Differences in the proportions, not the size, of the femurs (thighbones) led Holly Barden and Susannah Maidment to realize that Kentrosaurus probably showed sexual dimorphism. This dimorphism of the femurs consisted in them being either more or less robust than the other. The occurrence ratio of the robust morph to the gracile one was 2:1, and it is likely that the higher percentage of animals were females. Because of this ratio, it was considered reasonable to assume that in their society, Kentrosaurus males mated with more than one female, a behaviour also found in other vertebrates. The problem posed by the ratio is that the multiple specimens studied, died in the same place, but probably not in a sudden mass-death and so do not represent a single herd or contemporary population. The results may have been distorted by a greater chance for robust animals of getting fossilised or discovered. In an earlier study by Galton in 1982, it was suggested that individual difference in the sacral rib count of both Kentrosaurus and Dacentrurus might be an indication of dimorphism: females would have had an extra pair of sacral ribs, having also the first sacral vertebra connected to the ilium, in addition to the subsequent four sacrals.

Reproduction and growth[]

As the plates and spikes would have been obstacles during copulation, it is possible that pairs mated back-to-back with the female staying still in a lordosis posture as the male maneuvers his penis into her cloaca. The shoulder spikes would have made the female unable to lie on her side during mating as is proposed for Stegosaurus. In 2013, a study by Ragna Redelstorff e.a. concluded that the bone histology of Kentrosaurus indicated that it had a higher growth rate than reported for Stegosaurus and Scutellosaurus, in view of the relatively rapid deposition of highly vascularised fibrolamellar bone. As Stegosaurus was larger than Kentrosaurus, this contradicts the general rule that larger dinosaurs grew quicker than smaller ones.

Defence[]

Kentrosaurus tail

Thagomizer on the Museum für Naturkunde Berlin mount

Because the tail had at least forty caudal vertebrae, it was highly mobile. It could possibly swing at an arc of 180 degrees, covering the entire half circle behind it. Swing speeds at the tail end may have been as high as 50 km/h. Continuous rapid swings would have allowed the spikes to slash open the skin of its attacker or to stab the soft tissues and break the ribs or facial bones. More directed blows would have resulted in the sides of the spikes fracturing even sturdy longbones of the legs by blunt trauma. These attacks would have crippled small and medium-sized theropods and may even have done some damage to large ones. Earlier interpretations of the defensive behaviour of Kentrosaurus included the suggestion that the animal might have charged to the rear, to run through attackers with its spines, in the way of modern porcupines.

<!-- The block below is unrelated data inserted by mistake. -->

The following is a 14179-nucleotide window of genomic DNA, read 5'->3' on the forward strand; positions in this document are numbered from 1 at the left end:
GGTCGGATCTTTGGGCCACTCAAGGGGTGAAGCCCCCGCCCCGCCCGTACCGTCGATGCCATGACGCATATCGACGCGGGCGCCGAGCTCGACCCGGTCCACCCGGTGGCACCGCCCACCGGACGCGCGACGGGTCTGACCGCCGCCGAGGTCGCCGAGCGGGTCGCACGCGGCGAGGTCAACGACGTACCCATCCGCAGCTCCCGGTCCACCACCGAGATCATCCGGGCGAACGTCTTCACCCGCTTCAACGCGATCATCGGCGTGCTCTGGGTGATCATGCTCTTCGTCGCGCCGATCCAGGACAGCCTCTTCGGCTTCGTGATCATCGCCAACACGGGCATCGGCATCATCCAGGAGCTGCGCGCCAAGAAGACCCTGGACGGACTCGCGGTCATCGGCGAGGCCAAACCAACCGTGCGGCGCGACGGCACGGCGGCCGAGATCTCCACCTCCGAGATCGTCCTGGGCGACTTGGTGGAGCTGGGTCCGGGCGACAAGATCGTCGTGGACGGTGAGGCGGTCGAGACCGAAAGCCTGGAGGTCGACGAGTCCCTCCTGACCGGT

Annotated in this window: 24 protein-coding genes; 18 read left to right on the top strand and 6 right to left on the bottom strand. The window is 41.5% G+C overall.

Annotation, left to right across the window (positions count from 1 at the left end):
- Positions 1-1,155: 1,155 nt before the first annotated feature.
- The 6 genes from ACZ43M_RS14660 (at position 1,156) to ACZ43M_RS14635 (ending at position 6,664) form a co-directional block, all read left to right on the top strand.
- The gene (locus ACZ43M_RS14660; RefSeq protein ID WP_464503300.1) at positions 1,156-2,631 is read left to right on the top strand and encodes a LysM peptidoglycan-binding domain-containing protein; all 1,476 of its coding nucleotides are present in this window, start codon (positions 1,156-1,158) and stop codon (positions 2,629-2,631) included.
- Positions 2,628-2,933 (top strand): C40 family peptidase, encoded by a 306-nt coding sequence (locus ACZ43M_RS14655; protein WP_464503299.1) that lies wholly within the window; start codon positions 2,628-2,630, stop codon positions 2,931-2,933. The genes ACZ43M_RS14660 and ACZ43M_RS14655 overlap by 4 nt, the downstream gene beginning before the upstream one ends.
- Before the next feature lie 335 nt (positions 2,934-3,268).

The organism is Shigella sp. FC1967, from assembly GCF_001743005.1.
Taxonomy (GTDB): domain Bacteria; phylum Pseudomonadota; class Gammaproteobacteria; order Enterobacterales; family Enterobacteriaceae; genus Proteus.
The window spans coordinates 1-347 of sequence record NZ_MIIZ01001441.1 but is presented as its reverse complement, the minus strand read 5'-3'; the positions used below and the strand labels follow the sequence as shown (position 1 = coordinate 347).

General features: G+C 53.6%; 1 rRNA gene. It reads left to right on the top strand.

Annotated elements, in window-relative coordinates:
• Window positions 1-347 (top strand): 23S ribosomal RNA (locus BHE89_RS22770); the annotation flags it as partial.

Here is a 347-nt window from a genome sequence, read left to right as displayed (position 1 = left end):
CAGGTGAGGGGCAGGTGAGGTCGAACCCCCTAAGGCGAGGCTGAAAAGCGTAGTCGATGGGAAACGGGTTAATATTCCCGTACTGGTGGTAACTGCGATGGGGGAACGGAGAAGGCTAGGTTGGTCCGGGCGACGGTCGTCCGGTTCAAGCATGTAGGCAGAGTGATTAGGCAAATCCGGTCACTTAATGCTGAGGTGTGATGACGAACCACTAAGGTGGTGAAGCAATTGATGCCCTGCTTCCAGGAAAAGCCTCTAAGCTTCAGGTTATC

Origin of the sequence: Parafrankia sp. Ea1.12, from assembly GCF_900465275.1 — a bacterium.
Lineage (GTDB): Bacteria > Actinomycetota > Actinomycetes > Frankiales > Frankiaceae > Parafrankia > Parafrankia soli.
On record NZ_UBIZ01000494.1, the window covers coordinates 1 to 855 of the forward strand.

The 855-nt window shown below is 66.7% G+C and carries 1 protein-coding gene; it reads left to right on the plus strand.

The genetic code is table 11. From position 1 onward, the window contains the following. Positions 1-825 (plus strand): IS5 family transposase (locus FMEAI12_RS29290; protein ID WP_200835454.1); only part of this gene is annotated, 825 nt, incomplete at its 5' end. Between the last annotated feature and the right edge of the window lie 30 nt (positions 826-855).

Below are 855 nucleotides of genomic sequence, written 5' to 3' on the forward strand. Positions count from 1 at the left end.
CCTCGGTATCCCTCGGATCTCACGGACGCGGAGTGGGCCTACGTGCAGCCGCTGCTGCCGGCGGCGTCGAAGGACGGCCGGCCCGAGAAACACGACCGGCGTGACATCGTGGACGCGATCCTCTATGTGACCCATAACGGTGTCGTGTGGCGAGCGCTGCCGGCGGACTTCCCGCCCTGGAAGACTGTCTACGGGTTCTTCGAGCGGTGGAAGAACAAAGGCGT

Though Kentrosaurus likely stood with forelimbs erect like in other dinosaurs, it is hypothesised that the animal adopted a sprawling posture when defending itself. Its neck was flexible enough to allow it to keep sight of predators, as it could reach the sides of its body with its snout and look over the back. In addition, the posterior position of the center of mass may not have been advantageous for rapid locomotion, but meant that the animal could quickly rotate around the hips by pushing sideways with the arms, keeping the tail pointed at the attacker. Kentrosaurus was nevertheless not invulnerable. A quick predator could have made it to the tail base (where the impact speed would be much lower) when the tail passed and the neck and upper-part of the body would have been unprotected by the tail swings. A successful predation of Kentrosaurus may have required group hunting. Compared to the more robust spikes of Stegosaurus, the thinner spikes of Kentrosaurus were at greater risk of bending.

Kentrosaurus3

Jurassic Park Operation Genesis Kentrosaurus

In the media[]

References[]